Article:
Skip navigation

Tag Archives: From the Earth to the Moon

I thought I’d take advantage of the fact that I’m doing some high standard personal work  and show you a bit about how I work. I don’t think there’s anything special about this workflow. I just systematically incorporate to my process whatever advice I find sensible enough by more experienced people than myself. Lately Chris Oatley‘s advice and blog posts have had a major influence in me trying to alter my workflow, mainly in the reference studies part of the process.

 

Briefing

Pick three Jules Verne’s books and do a cover illustration for each to turn them into postcards.

Research and thumbnails

I chose “Journey to the center of the Earth”, “From the Earth to the Moon” and “The Steam House”. I did a little research on the books to refresh my memory, as I had read the three books a long time ago. I started thumbnailing as I read.

Once I was more or less certain of the direction I wanted to take, I started to gather reference and doodling a bigger version of the winners at the same time. In the research process I changed my mind and found another way to go with the “Journey to the center of the Earth” concept. We all know google works in mysterious ways and among the results of one of many search terms it threw at me was Caspar David Friedrich’s “Wanderer above the sea of fog”.

Full size rough sketches and reference gathering.

As I was sketching at the same time I was gathering my references, I could take this chance to change my mind about the concept for “Journey to the center of the Earth”. It is an organic process in which reference and sketches determine where each other will go next.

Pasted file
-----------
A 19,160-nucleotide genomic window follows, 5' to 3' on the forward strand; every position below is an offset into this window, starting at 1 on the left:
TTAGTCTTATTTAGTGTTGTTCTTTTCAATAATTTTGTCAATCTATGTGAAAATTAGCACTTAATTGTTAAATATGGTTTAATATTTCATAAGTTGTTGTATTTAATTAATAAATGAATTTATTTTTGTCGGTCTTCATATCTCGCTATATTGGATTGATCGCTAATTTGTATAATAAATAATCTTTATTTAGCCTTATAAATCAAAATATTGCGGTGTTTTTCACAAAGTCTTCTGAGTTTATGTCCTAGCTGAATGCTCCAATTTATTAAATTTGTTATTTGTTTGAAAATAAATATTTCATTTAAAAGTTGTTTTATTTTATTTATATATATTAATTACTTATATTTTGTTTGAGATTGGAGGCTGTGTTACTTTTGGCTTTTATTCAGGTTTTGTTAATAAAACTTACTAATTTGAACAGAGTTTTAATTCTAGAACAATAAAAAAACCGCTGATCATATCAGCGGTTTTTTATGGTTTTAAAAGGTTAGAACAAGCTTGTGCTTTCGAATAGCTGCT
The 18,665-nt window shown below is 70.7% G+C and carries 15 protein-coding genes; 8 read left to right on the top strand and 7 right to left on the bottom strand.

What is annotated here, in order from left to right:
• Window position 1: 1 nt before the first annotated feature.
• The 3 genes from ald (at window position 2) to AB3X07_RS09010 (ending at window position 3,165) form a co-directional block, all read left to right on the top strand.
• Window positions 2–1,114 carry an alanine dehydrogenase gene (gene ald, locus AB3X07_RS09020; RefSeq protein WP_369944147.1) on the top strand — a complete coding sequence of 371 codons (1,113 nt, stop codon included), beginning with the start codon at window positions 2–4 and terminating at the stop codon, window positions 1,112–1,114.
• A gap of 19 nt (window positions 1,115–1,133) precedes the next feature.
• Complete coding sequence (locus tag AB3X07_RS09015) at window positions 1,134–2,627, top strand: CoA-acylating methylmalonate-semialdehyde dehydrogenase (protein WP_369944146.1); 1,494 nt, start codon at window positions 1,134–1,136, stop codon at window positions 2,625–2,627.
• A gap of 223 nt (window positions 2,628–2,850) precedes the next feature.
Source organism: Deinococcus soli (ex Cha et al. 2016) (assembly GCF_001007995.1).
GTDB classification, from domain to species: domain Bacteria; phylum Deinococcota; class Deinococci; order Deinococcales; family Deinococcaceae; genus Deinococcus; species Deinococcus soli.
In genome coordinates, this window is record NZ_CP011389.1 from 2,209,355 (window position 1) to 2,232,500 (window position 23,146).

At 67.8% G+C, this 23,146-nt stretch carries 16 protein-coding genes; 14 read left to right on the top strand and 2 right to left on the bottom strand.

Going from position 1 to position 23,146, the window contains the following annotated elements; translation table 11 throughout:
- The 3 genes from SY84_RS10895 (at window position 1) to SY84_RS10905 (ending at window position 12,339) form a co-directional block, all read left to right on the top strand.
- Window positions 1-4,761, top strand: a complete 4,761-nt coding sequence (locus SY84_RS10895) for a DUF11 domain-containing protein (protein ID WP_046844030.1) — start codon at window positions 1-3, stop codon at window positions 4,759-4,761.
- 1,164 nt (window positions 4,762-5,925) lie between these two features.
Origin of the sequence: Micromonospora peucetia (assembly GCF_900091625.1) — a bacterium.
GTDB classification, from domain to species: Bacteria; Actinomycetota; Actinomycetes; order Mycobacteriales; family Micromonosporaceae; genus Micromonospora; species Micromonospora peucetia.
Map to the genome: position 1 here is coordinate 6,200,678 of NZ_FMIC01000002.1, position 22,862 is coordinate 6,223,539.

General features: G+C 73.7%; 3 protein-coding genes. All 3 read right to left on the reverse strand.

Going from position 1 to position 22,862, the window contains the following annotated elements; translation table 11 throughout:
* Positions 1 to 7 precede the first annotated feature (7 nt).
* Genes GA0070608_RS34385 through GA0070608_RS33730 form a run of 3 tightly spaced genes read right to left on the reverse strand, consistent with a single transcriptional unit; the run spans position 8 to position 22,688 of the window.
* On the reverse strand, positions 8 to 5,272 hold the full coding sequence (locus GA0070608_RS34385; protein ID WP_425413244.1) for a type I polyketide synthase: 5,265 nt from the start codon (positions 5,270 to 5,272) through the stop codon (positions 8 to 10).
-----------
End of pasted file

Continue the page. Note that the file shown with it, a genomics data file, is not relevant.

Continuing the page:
References for these three images include general matters such as composition, colour and lighting inspiration and also detail references, like mushrooms and dinosaur bones, certain poses and gestures, furniture, machines and architecture. Everything that will help me figure out the details in the final work.

Reference studies

The clean up is not the place and moment to face figuring out the details of the piece and after all the time spent selecting relevant references it’s worth it spending some time studying it in order to learn, plan and figure things out. I had never drawn dinosaur bones or mushrooms, I wasn’t aware of their variety. And for sure I had never drawn a mechanical “dancing” elephant anthro thing. So I spent some time making sure I learnt how some things worked like buried dinosaur skeletons, mushrooms, hands stirring tea, how does an explorer hat fit or how to bend the joints of my steam powered Ganesha.

Now, am I ready for cleaning this up or what?

To be continued…

%d bloggers like this: